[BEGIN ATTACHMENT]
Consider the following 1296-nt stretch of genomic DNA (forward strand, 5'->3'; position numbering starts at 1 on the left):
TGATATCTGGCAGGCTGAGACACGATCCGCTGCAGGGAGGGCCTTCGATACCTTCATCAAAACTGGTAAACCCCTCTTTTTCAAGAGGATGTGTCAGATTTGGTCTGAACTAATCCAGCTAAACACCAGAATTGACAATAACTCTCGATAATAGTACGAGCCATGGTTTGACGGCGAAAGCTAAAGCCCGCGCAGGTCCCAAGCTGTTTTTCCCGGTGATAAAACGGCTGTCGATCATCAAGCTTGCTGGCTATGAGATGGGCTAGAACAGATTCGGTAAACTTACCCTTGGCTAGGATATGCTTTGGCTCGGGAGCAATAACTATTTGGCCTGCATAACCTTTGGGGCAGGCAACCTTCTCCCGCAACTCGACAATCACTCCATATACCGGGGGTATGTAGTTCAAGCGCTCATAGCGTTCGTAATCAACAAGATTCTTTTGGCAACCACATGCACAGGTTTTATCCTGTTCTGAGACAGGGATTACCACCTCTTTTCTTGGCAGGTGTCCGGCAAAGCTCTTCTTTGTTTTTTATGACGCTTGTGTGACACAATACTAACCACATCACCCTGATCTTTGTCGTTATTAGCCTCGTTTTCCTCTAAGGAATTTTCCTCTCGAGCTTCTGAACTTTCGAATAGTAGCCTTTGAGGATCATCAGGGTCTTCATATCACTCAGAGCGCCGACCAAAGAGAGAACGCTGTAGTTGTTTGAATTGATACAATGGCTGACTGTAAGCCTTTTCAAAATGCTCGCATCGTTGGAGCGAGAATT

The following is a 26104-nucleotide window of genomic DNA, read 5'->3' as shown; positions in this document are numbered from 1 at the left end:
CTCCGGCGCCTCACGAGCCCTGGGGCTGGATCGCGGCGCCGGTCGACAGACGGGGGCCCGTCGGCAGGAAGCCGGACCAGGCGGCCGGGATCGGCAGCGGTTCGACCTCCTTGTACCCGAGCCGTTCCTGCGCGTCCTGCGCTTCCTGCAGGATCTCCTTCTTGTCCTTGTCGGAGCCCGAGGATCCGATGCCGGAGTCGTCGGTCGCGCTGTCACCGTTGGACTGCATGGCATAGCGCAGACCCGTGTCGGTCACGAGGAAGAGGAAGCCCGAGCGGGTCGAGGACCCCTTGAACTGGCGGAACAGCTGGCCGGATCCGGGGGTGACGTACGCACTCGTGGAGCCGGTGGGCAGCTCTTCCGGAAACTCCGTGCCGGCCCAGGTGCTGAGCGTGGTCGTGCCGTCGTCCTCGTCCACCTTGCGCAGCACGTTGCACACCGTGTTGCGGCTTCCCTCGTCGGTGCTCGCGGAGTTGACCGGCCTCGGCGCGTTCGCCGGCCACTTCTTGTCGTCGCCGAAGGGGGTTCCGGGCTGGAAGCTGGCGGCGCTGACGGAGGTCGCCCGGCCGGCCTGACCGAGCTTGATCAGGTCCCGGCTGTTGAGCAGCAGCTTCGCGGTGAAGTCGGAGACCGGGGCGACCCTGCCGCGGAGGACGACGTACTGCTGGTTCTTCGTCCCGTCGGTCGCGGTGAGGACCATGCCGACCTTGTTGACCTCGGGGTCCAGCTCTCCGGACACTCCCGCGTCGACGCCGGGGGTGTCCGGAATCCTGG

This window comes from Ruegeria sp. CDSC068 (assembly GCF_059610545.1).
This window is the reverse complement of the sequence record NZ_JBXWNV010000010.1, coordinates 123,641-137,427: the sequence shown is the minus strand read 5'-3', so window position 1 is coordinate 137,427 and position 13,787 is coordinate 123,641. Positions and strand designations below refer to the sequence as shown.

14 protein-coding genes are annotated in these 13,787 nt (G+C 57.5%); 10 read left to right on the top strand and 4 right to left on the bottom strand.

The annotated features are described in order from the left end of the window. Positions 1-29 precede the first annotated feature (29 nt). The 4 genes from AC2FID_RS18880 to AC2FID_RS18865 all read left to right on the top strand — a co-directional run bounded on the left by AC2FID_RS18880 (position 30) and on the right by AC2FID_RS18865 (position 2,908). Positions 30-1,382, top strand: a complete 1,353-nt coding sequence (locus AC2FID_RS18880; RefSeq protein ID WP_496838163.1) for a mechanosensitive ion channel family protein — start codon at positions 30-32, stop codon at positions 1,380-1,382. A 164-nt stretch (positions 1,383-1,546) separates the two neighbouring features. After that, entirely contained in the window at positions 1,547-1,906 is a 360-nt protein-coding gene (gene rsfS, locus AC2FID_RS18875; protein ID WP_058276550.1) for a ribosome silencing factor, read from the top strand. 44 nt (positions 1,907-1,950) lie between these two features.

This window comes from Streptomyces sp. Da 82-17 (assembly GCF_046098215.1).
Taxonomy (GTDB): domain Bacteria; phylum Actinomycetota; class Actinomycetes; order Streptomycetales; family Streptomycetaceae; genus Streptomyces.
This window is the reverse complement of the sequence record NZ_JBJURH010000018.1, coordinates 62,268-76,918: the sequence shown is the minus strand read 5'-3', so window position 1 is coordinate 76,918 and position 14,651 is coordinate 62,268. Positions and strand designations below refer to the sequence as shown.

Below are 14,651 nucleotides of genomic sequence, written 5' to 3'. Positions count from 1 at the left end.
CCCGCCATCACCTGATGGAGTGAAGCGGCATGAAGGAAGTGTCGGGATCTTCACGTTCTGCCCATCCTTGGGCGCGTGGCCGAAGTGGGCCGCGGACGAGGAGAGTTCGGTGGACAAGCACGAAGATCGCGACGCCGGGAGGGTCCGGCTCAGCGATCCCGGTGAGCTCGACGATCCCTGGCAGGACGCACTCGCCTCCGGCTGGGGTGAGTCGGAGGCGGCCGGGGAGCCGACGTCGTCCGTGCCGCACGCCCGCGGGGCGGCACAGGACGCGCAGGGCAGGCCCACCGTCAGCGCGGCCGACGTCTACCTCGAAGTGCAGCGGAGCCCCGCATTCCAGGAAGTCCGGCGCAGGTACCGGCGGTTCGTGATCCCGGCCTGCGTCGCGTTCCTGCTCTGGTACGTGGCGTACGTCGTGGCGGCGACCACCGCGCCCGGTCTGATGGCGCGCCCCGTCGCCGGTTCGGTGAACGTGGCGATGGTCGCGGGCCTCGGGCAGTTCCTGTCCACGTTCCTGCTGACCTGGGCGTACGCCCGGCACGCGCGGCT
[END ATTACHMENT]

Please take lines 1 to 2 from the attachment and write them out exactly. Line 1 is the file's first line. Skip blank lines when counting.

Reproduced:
Consider the following 1296-nt stretch of genomic DNA (forward strand, 5'->3'; position numbering starts at 1 on the left):
TGATATCTGGCAGGCTGAGACACGATCCGCTGCAGGGAGGGCCTTCGATACCTTCATCAAAACTGGTAAACCCCTCTTTTTCAAGAGGATGTGTCAGATTTGGTCTGAACTAATCCAGCTAAACACCAGAATTGACAATAACTCTCGATAATAGTACGAGCCATGGTTTGACGGCGAAAGCTAAAGCCCGCGCAGGTCCCAAGCTGTTTTTCCCGGTGATAAAACGGCTGTCGATCATCAAGCTTGCTGGCTATGAGATGGGCTAGAACAGATTCGGTAAACTTACCCTTGGCTAGGATATGCTTTGGCTCGGGAGCAATAACTATTTGGCCTGCATAACCTTTGGGGCAGGCAACCTTCTCCCGCAACTCGACAATCACTCCATATACCGGGGGTATGTAGTTCAAGCGCTCATAGCGTTCGTAATCAACAAGATTCTTTTGGCAACCACATGCACAGGTTTTATCCTGTTCTGAGACAGGGATTACCACCTCTTTTCTTGGCAGGTGTCCGGCAAAGCTCTTCTTTGTTTTTTATGACGCTTGTGTGACACAATACTAACCACATCACCCTGATCTTTGTCGTTATTAGCCTCGTTTTCCTCTAAGGAATTTTCCTCTCGAGCTTCTGAACTTTCGAATAGTAGCCTTTGAGGATCATCAGGGTCTTCATATCACTCAGAGCGCCGACCAAAGAGAGAACGCTGTAGTTGTTTGAATTGATACAATGGCTGACTGTAAGCCTTTTCAAAATGCTCGCATCGTTGGAGCGAGAATT